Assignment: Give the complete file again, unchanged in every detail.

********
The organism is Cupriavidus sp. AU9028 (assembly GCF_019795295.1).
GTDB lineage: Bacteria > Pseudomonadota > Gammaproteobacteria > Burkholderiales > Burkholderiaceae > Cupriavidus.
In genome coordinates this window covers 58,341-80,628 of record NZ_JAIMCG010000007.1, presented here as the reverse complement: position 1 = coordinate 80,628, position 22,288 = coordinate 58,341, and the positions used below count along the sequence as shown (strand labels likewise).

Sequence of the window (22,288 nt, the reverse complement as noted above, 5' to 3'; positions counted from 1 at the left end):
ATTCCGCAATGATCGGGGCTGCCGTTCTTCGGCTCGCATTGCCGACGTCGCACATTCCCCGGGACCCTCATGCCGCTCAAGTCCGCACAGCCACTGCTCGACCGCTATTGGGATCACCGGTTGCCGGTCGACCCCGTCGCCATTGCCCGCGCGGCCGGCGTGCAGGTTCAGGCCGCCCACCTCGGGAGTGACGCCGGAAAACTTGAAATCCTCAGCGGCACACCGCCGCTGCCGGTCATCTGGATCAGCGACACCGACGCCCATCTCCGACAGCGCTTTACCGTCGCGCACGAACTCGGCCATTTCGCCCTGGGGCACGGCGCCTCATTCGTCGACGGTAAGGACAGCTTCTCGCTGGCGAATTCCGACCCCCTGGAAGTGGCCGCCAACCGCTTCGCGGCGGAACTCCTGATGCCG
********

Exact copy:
The organism is Cupriavidus sp. AU9028 (assembly GCF_019795295.1).
GTDB lineage: Bacteria > Pseudomonadota > Gammaproteobacteria > Burkholderiales > Burkholderiaceae > Cupriavidus.
In genome coordinates this window covers 58,341-80,628 of record NZ_JAIMCG010000007.1, presented here as the reverse complement: position 1 = coordinate 80,628, position 22,288 = coordinate 58,341, and the positions used below count along the sequence as shown (strand labels likewise).

Sequence of the window (22,288 nt, the reverse complement as noted above, 5' to 3'; positions counted from 1 at the left end):
ATTCCGCAATGATCGGGGCTGCCGTTCTTCGGCTCGCATTGCCGACGTCGCACATTCCCCGGGACCCTCATGCCGCTCAAGTCCGCACAGCCACTGCTCGACCGCTATTGGGATCACCGGTTGCCGGTCGACCCCGTCGCCATTGCCCGCGCGGCCGGCGTGCAGGTTCAGGCCGCCCACCTCGGGAGTGACGCCGGAAAACTTGAAATCCTCAGCGGCACACCGCCGCTGCCGGTCATCTGGATCAGCGACACCGACGCCCATCTCCGACAGCGCTTTACCGTCGCGCACGAACTCGGCCATTTCGCCCTGGGGCACGGCGCCTCATTCGTCGACGGTAAGGACAGCTTCTCGCTGGCGAATTCCGACCCCCTGGAAGTGGCCGCCAACCGCTTCGCGGCGGAACTCCTGATGCCG